The Golden Hour - What It Is and Why It’s So Important

The Golden Hour - What It Is and Why It’s So Important

Written by: Allison, RN, IBCLC.

When you hear the words, the golden hour, you probably think of that magical time just before sunset when the sky is full of picture-perfect colors. But there’s another golden hour that many people may not have heard of - the first hour of a baby’s life. The term came about in neonatology as a way to emphasize specific ways to promote optimal care for newly born babies. [1]. Let’s talk about the components of the golden hour and why each is important.

Skin-to-Skin Contact

Skin-to-skin contact means putting your baby’s bare skin on your bare skin with no clothing or blankets between you. After your baby is born, as long as there are no complications, your baby will be placed skin-to-skin with you. Usually, your baby is placed on your chest between both breasts, making it easy for your baby to find your nipple and latch on. Skin-to-skin helps keep your baby warm, stabilizes their heart and respiratory rate, and facilitates early breastfeeding. The close contact also helps you and baby bond right from the start. Holding your baby skin-to-skin in the first hour and days after birth helps decrease crying and improves your baby’s ability to regulate their body temperature. [2]

If you have a cesarean birth, here are some tips on how to do skin-to-skin.

Physical Assessments Done After First Feeding

After your baby is born, they will be weighed and measured, have a head-to-toe physical assessment, and have frequent vital sign checks. Some babies need to be thoroughly examined immediately, for example, if there are complications during labor or delivery or your baby is born prematurely. But most of the time, babies are generally born healthy, and many checks and assessments can wait. This allows you and your baby time to bond and breastfeed for the first time. Certain assessments need to happen immediately, such as checking an initial set of vital signs. However, these can be done with baby right on your chest as long as there is no need for any further evaluation. Height/weight checks and a formal physical assessment can wait until after the first feeding.

Breast Crawl

When placed skin to skin, babies instinctively know how to find their way to your breast to latch. The fancy term for this is called the breast crawl. Babies can do this in several ways:

  • The small, round bumps on your nipples, called Montgomery glands, secrete a fluid that babies can smell, making it easier for them to find your nipple.
  • Your nipples and areola become darker in pregnancy, which allows baby to see where to latch.
  • The smell and taste of amniotic fluid, which coats your baby after they are born, are similar to those of your nipple/areola, helping your baby make the connection to latch on to that part of your breast.

Using their legs through an innate stepping reflex, your baby will slowly wiggle their way over to your breast and start to lick and open their mouth. Shortly after, your baby will latch when they are ready. The breast crawl helps babies achieve effective feeding skills early on and, like skin to skin, helps promote bonding. [3]

First Taste of Colostrum

Your body’s first milk is called colostrum, a thick, yellowish substance made during pregnancy. You may have noticed some leaking of this milk in the second or third trimester. Your baby will receive this milk the first time they breastfeed and in the few days after birth. Colostrum contains antibodies called immunoglobulins that coat your baby’s gut and protect your baby from viruses and bacteria. Think of it like taking a probiotic supplement. While these protective elements are present in the full supply of breast milk, you’ll make later on, and they’re not nearly as concentrated as that found in colostrum, making it that much more beneficial for your baby to get this “first milk.”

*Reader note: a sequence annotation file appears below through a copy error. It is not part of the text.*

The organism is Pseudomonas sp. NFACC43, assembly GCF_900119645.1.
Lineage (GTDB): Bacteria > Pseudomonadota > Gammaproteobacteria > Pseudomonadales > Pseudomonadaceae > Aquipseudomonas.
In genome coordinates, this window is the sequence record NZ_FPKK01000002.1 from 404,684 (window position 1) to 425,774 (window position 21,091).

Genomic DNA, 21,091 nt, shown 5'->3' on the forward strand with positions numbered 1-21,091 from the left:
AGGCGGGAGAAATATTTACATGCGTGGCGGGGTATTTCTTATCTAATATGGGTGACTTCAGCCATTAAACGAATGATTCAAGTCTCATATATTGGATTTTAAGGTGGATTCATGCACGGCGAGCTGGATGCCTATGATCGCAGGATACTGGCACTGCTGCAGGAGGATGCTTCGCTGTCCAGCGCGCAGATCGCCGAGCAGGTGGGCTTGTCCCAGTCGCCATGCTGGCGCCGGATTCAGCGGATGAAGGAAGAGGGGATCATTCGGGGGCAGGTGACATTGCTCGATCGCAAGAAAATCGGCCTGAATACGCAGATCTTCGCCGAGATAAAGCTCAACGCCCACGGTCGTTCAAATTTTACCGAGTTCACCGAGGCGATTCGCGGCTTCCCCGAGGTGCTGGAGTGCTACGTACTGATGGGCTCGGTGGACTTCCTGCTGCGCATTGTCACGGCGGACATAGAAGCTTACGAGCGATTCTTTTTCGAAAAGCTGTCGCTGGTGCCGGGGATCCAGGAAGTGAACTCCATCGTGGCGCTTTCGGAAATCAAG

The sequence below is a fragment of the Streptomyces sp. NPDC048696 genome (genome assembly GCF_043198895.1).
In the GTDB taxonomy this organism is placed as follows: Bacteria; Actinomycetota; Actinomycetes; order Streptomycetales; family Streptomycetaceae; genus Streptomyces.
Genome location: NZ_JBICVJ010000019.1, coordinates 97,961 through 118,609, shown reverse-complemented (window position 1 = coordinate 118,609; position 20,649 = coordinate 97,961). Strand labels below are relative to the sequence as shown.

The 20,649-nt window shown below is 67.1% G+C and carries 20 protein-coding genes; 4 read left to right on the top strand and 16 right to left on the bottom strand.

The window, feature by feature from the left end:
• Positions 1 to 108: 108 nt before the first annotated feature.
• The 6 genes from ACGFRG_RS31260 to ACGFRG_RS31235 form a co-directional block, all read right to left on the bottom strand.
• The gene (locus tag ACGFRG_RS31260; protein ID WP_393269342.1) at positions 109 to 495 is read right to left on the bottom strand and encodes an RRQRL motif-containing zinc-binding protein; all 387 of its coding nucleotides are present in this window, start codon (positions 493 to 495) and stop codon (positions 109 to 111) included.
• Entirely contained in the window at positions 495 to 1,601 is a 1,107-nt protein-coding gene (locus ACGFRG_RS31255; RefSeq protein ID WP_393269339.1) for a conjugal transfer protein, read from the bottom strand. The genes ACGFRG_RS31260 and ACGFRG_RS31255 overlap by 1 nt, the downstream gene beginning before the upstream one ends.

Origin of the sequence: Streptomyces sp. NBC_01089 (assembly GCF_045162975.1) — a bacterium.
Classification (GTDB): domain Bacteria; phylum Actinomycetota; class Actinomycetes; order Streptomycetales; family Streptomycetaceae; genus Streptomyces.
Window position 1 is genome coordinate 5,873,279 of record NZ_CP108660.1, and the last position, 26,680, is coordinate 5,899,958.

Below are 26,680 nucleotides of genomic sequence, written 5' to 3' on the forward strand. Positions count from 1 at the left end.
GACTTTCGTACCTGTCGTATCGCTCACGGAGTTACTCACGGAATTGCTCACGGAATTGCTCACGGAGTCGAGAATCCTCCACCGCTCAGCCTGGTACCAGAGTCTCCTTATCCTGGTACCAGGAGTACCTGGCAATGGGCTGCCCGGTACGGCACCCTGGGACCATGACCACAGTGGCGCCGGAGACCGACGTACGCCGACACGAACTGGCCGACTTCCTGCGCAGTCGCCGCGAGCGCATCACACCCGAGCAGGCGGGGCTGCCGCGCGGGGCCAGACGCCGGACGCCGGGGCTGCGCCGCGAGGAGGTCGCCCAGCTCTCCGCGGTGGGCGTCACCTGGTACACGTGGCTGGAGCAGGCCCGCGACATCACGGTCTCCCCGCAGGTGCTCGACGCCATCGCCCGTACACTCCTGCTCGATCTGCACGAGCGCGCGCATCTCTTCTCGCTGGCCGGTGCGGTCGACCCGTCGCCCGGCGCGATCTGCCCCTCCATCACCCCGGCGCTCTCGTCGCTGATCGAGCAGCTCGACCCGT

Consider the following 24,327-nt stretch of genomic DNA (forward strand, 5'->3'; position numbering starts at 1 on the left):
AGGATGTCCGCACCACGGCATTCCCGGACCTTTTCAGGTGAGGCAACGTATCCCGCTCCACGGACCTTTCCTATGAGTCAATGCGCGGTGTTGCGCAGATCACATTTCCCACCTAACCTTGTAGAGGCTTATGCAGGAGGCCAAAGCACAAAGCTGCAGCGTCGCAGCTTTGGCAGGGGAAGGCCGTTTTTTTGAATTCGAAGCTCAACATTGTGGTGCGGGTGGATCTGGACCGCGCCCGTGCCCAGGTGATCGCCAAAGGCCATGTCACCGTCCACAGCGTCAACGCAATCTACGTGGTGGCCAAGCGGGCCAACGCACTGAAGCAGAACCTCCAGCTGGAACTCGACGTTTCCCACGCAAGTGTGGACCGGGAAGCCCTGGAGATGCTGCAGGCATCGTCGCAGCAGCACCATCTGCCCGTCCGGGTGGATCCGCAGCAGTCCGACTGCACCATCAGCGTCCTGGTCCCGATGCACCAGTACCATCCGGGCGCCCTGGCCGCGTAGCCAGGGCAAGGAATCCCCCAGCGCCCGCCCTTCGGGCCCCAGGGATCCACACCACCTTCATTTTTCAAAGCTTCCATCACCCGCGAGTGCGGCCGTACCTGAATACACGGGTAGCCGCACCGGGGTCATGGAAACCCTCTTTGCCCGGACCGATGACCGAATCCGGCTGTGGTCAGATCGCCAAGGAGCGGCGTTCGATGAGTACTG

How To Make the Most of The Golden Hour

While childbirth is beautiful and truly miraculous, it can also be extremely stressful and messy (literally). It’s easy for communications to get missed in the heat of the moment. Let your healthcare provider know ahead of time if you wish to have some or all of these aspects of the golden hour incorporated after your baby’s birth. Once you arrive at the hospital or birth center, make sure to relay your preferences to the nurse who will be with you during your labor and delivery. You don’t necessarily need a formal, written birth plan; just having a conversation will do. And after your little one is finally born, having your partner field incoming calls and texts can help you focus on getting your baby to latch for the first time. Finally, be transparent with family members early on about your visitation preferences. Your family and friends (and eager mother-in-law) will have plenty of time to meet and hold your baby later on. 

[1] Sharma, D. (2017). Golden hour of neonatal life: Need of the hour. Maternal Health, Neonatology, and Perinatology, 3(16), 1-21.
[2] Cadwell, K., Brimdyr, K., & Phillips, R. (2018). Mapping, measuring, and analyzing the process of skin-to-skin contact and early breastfeeding in the first hour after birth.  Breastfeeding Medicine, 13(7), 485-492.
[3] Breast Crawl. (2018, July 25).  Initiation of feeding by breast crawl.

Picture of Allison, RN, IBCLC

Allison, RN, IBCLC

Allison is a registered nurse, lactation consultant, and adjunct nursing instructor living in New Jersey with her husband and two fur babies, Tasha and Shelby. She enjoys helping new moms on their breastfeeding journey and supporting new families as they navigate the joys and challenges of parenthood.

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